I Received a “Waiver of Process; Consent to Probate” From an Executor of a Will. What Should I Do?
When a person dies with a will, it must be probated before the executor can distribute the assets. Probate refers to the court process of administering the estate. However, before the will is admitted to probate, interested parties have the opportunity to challenge the validity of the will and the named executor. Interested parties include any heirs that would have inherited had the deceased died intestate (without a will), for example, spouses, children, siblings, cousins, and parents.
A waiver of process consent to probate speeds up this procedure in New York. In a waiver of process consent to probate, the beneficiary can consent that the will is valid and that the person named on the form should be the executor of the estate.
Should You Sign the Waiver of Process Consent to Probate?
Essentially, when you sign a waiver of process consent to probate form, you are letting the court know that you have no issues with the will, and you are forfeiting your right to challenge the will and appointment of the nominated executor. There are two reasons why you should not sign the waiver of process consent to probate:
- You object to the will being admitted to probate. If you feel like the will is invalid and does not represent the deceased’s true intentions, you should immediately reach out to an estate planning attorney before signing the form. Some scenarios that would cause a will to be invalid include:
- The will was not properly executed (no witnesses, not signed, etc.);
- The testator revoked the will;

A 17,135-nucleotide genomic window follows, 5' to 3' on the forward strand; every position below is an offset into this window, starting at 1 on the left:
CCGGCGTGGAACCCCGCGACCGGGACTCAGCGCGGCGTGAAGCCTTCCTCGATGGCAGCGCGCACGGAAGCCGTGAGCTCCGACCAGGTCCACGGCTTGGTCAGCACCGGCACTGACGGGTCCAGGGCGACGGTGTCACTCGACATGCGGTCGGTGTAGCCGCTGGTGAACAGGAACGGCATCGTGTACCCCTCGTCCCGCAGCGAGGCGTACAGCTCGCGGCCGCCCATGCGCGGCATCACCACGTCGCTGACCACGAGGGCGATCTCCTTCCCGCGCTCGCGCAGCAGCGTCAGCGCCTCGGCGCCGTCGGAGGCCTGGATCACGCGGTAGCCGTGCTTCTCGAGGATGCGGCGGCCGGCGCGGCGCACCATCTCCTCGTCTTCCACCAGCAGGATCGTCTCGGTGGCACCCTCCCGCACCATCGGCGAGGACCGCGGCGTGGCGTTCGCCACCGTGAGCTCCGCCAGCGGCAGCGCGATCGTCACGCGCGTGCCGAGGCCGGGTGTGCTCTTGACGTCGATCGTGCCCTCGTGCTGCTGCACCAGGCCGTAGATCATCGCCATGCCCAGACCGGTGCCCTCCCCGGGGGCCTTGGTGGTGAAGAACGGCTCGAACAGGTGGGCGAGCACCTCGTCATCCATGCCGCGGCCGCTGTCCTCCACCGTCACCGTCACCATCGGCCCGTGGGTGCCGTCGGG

- The testator lacked the mental capacity to make the will;
- The testator was induced by fraud into making or executing the will; or
- Undue influence was exerted upon the testator in the making of the will.
- You object to the named executor. There are several different reasons why someone would object to the nominated executor. Perhaps the individual does not have the mental capacity to perform in the role, is dishonest, is a convicted felon, or is suffering from a substance abuse disorder. If you feel that instead, you should be the estate administrator, you should not sign the consent form. There are situations where an executor could be removed during the process, but the grounds are primarily based on fraud, mismanagement of assets, conflict of interest, and breach of fiduciary duty.
If you do sign the waiver of process consent to probate, you are forfeiting your right to challenge the will. You cannot later change your mind and decide to contest the will. The form also waives the beneficiary’s right to be served notices as the probate progresses.
What Do You Do After You Sign the Waiver of Process Consent to Probate?
If you sign the waiver of process consent to probate, there is nothing further you need to do. It is important to note that by signing this form, you are not waiving away your inheritance. You are simply allowing the named administrator to probate the will. If no one else challenges the will, the court will declare it to be a valid instrument, and the assets will pass according to the instructions in the will.
What If You Do Not Sign the Waiver of Process Consent to Probate?
If you do not sign the waiver of process consent to probate, the court will issue you a citation. A citation is a court-ordered document that contains a date and time to appear. At the proceeding, you will be able to request discovery or present evidence that the will is invalid or named administrator should be removed. If the will contest is successful, the court will strike the will down, and the assets will pass according to intestate laws.
If you fail to appear at the proceeding, you are considered to have consented to the probate. It results in the same outcome as if you had signed the waiver and consent to probate form. You need to appear in court and contest the will.
Your Phoenix Probate Attorney
If you have received a waiver of process consent to probate or a citation and would like to speak to an estate lawyer before making a decision on whether to sign or appear in court, you should reach out to a local Phoenix probate attorney. Call Nicole Pavlik Law Firm today at 602-635-6176 to schedule a free consultation and discuss your probate needs.